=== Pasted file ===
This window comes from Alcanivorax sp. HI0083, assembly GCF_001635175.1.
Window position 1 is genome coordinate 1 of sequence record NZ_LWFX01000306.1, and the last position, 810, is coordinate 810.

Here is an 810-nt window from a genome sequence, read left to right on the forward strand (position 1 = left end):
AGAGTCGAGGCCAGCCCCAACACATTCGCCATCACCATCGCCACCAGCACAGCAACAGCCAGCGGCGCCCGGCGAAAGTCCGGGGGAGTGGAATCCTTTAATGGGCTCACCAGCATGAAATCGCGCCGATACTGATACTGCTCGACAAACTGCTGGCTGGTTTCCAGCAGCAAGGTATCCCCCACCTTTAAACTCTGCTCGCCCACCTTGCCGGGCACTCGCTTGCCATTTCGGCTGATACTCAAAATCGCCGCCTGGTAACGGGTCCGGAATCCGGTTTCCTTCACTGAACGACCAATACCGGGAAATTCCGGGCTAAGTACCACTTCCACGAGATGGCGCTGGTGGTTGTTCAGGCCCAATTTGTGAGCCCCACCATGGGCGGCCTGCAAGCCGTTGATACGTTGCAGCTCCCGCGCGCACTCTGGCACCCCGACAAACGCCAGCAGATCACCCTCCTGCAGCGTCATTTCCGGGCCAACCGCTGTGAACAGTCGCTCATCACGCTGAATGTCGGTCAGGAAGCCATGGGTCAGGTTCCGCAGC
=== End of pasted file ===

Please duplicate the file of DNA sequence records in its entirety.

This window comes from Alcanivorax sp. HI0083, assembly GCF_001635175.1.
Window position 1 is genome coordinate 1 of sequence record NZ_LWFX01000306.1, and the last position, 810, is coordinate 810.

Here is an 810-nt window from a genome sequence, read left to right on the forward strand (position 1 = left end):
AGAGTCGAGGCCAGCCCCAACACATTCGCCATCACCATCGCCACCAGCACAGCAACAGCCAGCGGCGCCCGGCGAAAGTCCGGGGGAGTGGAATCCTTTAATGGGCTCACCAGCATGAAATCGCGCCGATACTGATACTGCTCGACAAACTGCTGGCTGGTTTCCAGCAGCAAGGTATCCCCCACCTTTAAACTCTGCTCGCCCACCTTGCCGGGCACTCGCTTGCCATTTCGGCTGATACTCAAAATCGCCGCCTGGTAACGGGTCCGGAATCCGGTTTCCTTCACTGAACGACCAATACCGGGAAATTCCGGGCTAAGTACCACTTCCACGAGATGGCGCTGGTGGTTGTTCAGGCCCAATTTGTGAGCCCCACCATGGGCGGCCTGCAAGCCGTTGATACGTTGCAGCTCCCGCGCGCACTCTGGCACCCCGACAAACGCCAGCAGATCACCCTCCTGCAGCGTCATTTCCGGGCCAACCGCTGTGAACAGTCGCTCATCACGCTGAATGTCGGTCAGGAAGCCATGGGTCAGGTTCCGCAGC